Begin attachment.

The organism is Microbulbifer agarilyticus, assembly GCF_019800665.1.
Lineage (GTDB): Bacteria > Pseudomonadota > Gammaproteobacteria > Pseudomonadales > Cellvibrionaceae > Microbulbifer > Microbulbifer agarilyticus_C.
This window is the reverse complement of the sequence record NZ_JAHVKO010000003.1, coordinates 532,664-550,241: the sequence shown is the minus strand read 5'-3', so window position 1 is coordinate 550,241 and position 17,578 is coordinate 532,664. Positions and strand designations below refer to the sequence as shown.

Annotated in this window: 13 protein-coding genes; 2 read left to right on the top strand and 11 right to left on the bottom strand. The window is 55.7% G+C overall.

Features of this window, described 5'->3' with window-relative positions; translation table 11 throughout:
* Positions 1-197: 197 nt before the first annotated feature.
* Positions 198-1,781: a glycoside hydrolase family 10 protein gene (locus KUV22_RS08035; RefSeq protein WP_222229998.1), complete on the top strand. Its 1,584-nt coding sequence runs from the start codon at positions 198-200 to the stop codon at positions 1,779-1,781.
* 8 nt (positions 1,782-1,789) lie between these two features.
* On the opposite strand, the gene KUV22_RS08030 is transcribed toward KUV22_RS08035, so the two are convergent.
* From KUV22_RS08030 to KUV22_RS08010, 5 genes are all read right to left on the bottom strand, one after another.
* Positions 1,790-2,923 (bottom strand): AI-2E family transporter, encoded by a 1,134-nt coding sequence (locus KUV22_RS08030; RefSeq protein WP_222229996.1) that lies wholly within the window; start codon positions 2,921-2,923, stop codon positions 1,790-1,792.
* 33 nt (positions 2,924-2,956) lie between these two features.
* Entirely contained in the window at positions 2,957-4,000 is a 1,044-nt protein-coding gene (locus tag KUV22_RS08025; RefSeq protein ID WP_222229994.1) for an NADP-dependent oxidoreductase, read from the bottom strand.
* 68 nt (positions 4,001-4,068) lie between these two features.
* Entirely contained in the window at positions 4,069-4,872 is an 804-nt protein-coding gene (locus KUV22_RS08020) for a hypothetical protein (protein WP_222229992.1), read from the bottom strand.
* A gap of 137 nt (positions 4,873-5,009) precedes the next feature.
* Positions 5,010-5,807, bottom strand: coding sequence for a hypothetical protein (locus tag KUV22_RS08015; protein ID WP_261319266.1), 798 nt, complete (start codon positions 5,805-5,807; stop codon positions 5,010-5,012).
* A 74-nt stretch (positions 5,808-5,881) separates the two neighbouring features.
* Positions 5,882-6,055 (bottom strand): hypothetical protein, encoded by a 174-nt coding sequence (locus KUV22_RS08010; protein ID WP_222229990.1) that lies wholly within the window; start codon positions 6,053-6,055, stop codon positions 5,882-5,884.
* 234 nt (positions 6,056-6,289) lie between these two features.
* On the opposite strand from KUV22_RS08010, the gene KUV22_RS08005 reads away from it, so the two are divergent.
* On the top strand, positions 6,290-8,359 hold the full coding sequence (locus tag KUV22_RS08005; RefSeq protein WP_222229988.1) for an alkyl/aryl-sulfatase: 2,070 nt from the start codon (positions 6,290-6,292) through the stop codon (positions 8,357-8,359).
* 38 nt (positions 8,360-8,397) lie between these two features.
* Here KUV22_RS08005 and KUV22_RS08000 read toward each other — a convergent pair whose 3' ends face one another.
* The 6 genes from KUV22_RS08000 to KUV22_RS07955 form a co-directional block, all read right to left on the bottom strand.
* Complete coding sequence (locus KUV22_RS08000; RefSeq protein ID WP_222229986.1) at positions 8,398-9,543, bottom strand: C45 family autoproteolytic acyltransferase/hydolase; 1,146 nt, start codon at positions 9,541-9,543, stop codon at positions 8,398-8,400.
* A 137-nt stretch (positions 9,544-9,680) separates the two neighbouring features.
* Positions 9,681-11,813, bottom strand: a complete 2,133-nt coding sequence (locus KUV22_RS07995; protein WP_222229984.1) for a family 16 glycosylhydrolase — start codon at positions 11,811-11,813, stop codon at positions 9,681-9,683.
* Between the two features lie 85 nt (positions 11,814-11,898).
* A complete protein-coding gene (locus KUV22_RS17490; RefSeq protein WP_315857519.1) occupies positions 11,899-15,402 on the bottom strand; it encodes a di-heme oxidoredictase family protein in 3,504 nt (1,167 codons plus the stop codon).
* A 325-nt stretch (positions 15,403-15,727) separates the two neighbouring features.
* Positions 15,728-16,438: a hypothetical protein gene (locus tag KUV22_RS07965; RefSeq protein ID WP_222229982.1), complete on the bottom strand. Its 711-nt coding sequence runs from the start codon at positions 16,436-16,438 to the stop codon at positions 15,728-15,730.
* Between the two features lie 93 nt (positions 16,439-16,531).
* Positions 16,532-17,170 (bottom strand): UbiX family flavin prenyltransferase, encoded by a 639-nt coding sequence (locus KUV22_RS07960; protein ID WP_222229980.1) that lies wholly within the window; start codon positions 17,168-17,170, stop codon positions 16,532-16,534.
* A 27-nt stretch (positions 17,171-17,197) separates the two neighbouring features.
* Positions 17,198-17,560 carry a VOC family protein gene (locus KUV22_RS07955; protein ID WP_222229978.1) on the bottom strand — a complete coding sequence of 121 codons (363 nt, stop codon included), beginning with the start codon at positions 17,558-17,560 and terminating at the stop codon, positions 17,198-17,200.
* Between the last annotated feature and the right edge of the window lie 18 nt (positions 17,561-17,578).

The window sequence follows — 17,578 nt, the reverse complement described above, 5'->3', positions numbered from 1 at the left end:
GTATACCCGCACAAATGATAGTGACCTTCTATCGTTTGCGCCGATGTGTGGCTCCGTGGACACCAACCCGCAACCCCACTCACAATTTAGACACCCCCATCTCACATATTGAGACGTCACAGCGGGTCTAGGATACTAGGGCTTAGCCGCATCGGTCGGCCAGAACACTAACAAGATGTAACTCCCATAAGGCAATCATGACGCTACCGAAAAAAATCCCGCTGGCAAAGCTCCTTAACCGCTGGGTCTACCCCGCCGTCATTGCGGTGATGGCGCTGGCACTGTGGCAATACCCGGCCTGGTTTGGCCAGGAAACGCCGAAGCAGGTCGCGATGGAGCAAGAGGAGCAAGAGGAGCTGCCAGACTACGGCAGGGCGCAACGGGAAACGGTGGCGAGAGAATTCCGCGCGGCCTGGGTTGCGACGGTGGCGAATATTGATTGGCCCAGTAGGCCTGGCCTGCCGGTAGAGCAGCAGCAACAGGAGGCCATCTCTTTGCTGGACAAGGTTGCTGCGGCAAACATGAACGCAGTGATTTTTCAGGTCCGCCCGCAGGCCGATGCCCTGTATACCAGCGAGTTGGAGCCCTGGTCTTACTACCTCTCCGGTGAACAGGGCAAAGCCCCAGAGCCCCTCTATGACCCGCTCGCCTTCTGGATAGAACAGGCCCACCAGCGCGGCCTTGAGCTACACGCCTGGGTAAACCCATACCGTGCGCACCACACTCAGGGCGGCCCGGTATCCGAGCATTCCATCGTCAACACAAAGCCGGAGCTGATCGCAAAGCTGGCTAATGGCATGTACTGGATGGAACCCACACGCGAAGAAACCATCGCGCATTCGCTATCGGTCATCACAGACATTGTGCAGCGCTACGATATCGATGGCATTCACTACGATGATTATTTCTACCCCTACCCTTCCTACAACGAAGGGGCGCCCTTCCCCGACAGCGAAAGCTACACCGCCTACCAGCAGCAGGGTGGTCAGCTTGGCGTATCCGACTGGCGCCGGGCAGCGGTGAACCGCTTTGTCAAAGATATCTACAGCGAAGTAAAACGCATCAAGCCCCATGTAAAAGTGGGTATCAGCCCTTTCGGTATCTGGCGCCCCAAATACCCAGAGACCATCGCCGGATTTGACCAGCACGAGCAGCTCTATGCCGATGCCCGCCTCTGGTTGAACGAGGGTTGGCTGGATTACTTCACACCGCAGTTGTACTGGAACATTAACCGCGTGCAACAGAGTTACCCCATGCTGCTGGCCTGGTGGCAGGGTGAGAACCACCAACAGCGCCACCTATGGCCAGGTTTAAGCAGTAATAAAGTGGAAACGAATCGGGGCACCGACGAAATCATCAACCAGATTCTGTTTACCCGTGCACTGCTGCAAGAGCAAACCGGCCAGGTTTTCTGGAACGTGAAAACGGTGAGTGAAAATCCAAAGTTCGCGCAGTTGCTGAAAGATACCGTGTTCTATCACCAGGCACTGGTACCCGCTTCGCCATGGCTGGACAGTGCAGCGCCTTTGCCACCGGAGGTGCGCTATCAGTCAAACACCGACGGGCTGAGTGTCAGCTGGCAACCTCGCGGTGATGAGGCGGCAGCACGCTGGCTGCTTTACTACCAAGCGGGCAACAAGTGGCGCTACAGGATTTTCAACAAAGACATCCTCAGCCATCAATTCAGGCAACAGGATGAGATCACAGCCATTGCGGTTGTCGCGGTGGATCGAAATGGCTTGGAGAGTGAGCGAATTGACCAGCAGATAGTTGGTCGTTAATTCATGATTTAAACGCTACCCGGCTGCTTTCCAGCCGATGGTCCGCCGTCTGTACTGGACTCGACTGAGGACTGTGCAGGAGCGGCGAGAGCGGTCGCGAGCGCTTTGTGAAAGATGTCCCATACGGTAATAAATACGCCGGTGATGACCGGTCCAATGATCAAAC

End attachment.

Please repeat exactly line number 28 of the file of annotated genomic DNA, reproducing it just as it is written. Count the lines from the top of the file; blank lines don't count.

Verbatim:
* Positions 9,681-11,813, bottom strand: a complete 2,133-nt coding sequence (locus KUV22_RS07995; protein WP_222229984.1) for a family 16 glycosylhydrolase — start codon at positions 11,811-11,813, stop codon at positions 9,681-9,683.